Tag Archives: Statistics

Amway North America – a stunning new statistic!

We’re still awaiting Amway’s official sales data from 2010 but already some info has leaked out in various press interviews and elsewere. In the recent USA Today article on Amway, Amway North American managing director Steve Lieberman was quoted as saying North American sales were up about 5% – the most significant growth in that market for many years. Over on Amway Talk it was reported that Sandy Spielmaker, Vice-President of Sales, announced at a conference that global sales were over $9 billion – putting global growth at over 6%, excellent in the current economic climate!

Tonight though I came across a figure that is in my opinion far, far, far more impressive. A few years ago when Team and Quixtar were busy suing each other, some internal Quixtar statistics (Amway North America was then operating as Quixtar) revealed that the overall renewal rate for North American IBOs was 56.9% – ie well over half of all IBOs renewed every year. This compared favourably with DSA (Direct Selling Association) statistics of an industry average of 56%.

What was not so good was the Quixtar statistic that only 30.5% of first year IBOs renewed. Seven out of ten IBOs that were sponsored did not renew. That figure isn’t at all surprising when taken with the statistic that half of them never even ordered a product after joining! Clearly there was a lot of energy going in to sponsoring people that was not actually leading to any results, apart from perhaps a bunch of people who felt overly pressured to join something they didn’t really want to join in the first place, or whom were never properly trained and helped to get their business started.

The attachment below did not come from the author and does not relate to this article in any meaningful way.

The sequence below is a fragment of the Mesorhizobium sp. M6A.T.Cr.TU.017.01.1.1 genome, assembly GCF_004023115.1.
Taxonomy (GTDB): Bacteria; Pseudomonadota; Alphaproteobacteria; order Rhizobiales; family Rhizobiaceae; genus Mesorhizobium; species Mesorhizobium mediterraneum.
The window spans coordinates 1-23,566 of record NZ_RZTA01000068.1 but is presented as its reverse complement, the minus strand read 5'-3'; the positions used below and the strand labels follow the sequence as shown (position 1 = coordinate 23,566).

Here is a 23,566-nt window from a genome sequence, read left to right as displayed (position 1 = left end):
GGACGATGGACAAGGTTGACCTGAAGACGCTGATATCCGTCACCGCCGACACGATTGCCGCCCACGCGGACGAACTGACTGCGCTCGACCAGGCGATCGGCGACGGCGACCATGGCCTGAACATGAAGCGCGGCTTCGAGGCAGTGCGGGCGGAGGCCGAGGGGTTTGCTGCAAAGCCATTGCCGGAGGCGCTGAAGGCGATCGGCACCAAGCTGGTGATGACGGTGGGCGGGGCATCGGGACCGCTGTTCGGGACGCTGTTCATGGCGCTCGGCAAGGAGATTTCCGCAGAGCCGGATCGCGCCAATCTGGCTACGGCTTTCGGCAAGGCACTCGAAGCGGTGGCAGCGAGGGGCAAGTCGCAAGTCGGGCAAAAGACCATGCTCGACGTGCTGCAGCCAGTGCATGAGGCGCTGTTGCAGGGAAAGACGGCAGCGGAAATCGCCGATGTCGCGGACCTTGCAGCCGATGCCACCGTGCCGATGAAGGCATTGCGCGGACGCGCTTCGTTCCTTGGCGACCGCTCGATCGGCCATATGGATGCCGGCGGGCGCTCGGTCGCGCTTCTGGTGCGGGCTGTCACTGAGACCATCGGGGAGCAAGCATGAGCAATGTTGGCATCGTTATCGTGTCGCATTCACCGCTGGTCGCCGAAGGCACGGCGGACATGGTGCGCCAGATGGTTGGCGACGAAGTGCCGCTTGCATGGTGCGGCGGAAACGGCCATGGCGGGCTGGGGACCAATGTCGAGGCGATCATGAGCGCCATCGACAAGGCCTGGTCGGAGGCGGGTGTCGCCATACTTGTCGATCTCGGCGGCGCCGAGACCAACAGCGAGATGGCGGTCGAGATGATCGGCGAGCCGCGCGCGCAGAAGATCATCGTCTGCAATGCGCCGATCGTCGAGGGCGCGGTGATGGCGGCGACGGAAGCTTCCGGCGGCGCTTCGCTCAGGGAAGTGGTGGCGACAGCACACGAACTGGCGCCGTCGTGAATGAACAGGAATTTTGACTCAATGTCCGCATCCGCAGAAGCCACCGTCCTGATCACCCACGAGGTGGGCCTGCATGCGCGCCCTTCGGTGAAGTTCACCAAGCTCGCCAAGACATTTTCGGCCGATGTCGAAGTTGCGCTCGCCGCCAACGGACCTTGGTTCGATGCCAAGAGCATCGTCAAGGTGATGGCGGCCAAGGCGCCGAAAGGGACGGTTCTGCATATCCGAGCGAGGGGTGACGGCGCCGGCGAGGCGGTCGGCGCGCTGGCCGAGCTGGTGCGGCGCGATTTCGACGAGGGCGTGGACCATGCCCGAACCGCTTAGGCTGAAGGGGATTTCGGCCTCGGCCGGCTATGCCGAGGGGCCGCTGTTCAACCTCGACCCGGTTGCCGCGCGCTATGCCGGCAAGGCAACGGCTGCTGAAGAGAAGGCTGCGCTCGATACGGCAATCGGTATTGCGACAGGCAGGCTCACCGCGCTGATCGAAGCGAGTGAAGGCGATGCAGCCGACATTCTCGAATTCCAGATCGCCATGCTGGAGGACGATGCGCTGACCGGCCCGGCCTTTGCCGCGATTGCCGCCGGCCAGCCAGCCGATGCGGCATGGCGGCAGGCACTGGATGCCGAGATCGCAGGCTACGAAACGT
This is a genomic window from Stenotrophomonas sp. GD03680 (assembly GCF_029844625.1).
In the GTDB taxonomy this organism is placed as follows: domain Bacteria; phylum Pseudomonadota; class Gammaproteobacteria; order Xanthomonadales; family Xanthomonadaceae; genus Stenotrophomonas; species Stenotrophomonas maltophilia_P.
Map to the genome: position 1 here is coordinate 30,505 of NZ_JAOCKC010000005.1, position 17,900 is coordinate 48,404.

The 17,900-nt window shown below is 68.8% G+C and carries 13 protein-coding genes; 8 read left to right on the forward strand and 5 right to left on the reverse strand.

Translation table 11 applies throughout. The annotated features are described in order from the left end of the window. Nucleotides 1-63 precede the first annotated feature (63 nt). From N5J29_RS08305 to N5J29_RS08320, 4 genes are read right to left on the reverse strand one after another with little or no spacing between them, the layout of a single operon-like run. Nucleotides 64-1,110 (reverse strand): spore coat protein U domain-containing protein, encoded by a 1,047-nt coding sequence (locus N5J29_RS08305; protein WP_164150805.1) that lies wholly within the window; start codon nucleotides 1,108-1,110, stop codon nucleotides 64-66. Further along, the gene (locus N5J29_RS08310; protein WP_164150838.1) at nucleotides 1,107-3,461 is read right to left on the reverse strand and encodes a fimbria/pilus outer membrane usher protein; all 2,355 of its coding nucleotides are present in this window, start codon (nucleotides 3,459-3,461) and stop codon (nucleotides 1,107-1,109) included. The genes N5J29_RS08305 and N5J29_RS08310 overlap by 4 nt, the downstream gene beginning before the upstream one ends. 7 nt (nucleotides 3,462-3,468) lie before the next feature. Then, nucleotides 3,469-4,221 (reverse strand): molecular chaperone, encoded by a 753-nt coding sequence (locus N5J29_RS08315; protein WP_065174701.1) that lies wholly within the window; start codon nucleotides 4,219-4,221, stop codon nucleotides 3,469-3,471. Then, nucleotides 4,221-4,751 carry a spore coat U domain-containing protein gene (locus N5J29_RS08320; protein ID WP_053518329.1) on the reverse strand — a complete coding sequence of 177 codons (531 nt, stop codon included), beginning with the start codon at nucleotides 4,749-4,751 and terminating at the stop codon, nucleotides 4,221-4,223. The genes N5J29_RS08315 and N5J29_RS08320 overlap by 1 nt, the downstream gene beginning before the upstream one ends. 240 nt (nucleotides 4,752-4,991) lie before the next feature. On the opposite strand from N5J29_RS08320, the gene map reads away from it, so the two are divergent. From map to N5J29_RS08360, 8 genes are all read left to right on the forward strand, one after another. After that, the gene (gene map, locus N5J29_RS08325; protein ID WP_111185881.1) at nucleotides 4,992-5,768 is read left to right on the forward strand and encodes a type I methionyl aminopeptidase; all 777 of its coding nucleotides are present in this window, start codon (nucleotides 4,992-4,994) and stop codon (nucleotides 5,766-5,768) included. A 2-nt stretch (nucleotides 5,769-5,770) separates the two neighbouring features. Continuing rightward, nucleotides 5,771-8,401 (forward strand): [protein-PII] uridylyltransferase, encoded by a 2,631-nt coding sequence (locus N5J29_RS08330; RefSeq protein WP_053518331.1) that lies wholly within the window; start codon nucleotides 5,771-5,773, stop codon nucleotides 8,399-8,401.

I’ve always thought that was a terrible inefficiency in this business model, and a great place where improvements could be made.

Well, tonight I was surfing around and I discovered a press release from Bersin & Associates, a research firm focused on enterprise learning and talent management and acquistion. A few days ago they announced the 2011 Learning Leaders Winners, recognizing organizations that “drove significant business improvement with innovative and effective approaches to employee learning and talent management”.

Amway was one of the winners, for –

… its blended sales training program designed to improve early success of newly hired independent business owners. The program resulted in a 76% retention rate in its first year – 46% higher than previous rates.

A 76% first year retention rate! That’s a better than 150% improvement and an absolutely stunning statistic.

Well done Amway! This bodes extremely well for the future, and I look forward to seeing the lessons learned implemented in other markets!

Amway IBOs get all their products free plus extra cash!

Amway critics just love to quote various government mandated statistics that Amway publishes. For example, for some years now Amway in North America has published the statistic, based on a 2005 survey, that the average “active” IBO makes $115/mth. $115/mth doesn’t exactly sound like it will lead you to the land of your dreams does it?

So, of course, Amway critics cite that as “proof” that it’s a bad business opportunity and most people make little or no money. Indeed they’ll often go on to mention “expenses” and claim it means most IBOs lose money.

Well, there’s a saying you’ve probably heard – lies, damn lies, and statistics. Continue reading Amway IBOs get all their products free plus extra cash!

How to improve Amway & Quixtar – Part I

This was originally posted back on August 9, 2007, however it got buried in events later that day and Part II was never written. A few folk have suggested the topic is worth revisiting, so here it is! Some changes, such as shipping cost changes in the US and the whole new setup in the UK mean not everything is as relevant to all markets and applicable as when originally written, but most still is.


I’ve been pondering for some time what kind of changes could be made to the Amway and Quixtar business opportunities to make them better. Amway and Quixtar have been pondering the same thing, and on the Opportunity Zone blogs have been asking IBOs for their input.